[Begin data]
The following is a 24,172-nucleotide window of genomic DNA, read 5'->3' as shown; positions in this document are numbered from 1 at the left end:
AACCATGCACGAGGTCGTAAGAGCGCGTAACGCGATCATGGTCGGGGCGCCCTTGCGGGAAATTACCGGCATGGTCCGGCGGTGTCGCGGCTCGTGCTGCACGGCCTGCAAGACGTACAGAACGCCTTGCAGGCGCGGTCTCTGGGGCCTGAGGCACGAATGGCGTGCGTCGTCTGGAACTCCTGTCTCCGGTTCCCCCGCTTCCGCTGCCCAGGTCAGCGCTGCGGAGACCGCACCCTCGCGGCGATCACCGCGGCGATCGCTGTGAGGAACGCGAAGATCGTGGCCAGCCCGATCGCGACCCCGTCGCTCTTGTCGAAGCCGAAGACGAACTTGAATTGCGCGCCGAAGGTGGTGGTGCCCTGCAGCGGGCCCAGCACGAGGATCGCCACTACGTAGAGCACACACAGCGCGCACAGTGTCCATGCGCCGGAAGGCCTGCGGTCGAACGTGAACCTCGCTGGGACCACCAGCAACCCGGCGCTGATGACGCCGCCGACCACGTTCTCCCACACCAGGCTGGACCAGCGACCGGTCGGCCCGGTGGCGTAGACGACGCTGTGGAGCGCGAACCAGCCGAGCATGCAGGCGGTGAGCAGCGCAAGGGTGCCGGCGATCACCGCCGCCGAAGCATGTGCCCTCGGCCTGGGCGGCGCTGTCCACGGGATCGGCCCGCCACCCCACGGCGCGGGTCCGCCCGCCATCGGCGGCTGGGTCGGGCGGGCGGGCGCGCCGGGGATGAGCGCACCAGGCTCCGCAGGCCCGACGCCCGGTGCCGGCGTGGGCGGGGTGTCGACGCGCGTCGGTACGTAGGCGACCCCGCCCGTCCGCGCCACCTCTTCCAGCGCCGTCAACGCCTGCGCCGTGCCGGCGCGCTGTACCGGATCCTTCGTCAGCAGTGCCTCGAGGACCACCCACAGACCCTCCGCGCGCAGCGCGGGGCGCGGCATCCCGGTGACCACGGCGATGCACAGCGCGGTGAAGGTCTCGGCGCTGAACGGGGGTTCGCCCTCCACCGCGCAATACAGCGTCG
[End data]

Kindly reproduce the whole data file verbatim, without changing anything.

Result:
The following is a 24,172-nucleotide window of genomic DNA, read 5'->3' as shown; positions in this document are numbered from 1 at the left end:
AACCATGCACGAGGTCGTAAGAGCGCGTAACGCGATCATGGTCGGGGCGCCCTTGCGGGAAATTACCGGCATGGTCCGGCGGTGTCGCGGCTCGTGCTGCACGGCCTGCAAGACGTACAGAACGCCTTGCAGGCGCGGTCTCTGGGGCCTGAGGCACGAATGGCGTGCGTCGTCTGGAACTCCTGTCTCCGGTTCCCCCGCTTCCGCTGCCCAGGTCAGCGCTGCGGAGACCGCACCCTCGCGGCGATCACCGCGGCGATCGCTGTGAGGAACGCGAAGATCGTGGCCAGCCCGATCGCGACCCCGTCGCTCTTGTCGAAGCCGAAGACGAACTTGAATTGCGCGCCGAAGGTGGTGGTGCCCTGCAGCGGGCCCAGCACGAGGATCGCCACTACGTAGAGCACACACAGCGCGCACAGTGTCCATGCGCCGGAAGGCCTGCGGTCGAACGTGAACCTCGCTGGGACCACCAGCAACCCGGCGCTGATGACGCCGCCGACCACGTTCTCCCACACCAGGCTGGACCAGCGACCGGTCGGCCCGGTGGCGTAGACGACGCTGTGGAGCGCGAACCAGCCGAGCATGCAGGCGGTGAGCAGCGCAAGGGTGCCGGCGATCACCGCCGCCGAAGCATGTGCCCTCGGCCTGGGCGGCGCTGTCCACGGGATCGGCCCGCCACCCCACGGCGCGGGTCCGCCCGCCATCGGCGGCTGGGTCGGGCGGGCGGGCGCGCCGGGGATGAGCGCACCAGGCTCCGCAGGCCCGACGCCCGGTGCCGGCGTGGGCGGGGTGTCGACGCGCGTCGGTACGTAGGCGACCCCGCCCGTCCGCGCCACCTCTTCCAGCGCCGTCAACGCCTGCGCCGTGCCGGCGCGCTGTACCGGATCCTTCGTCAGCAGTGCCTCGAGGACCACCCACAGACCCTCCGCGCGCAGCGCGGGGCGCGGCATCCCGGTGACCACGGCGATGCACAGCGCGGTGAAGGTCTCGGCGCTGAACGGGGGTTCGCCCTCCACCGCGCAATACAGCGTCG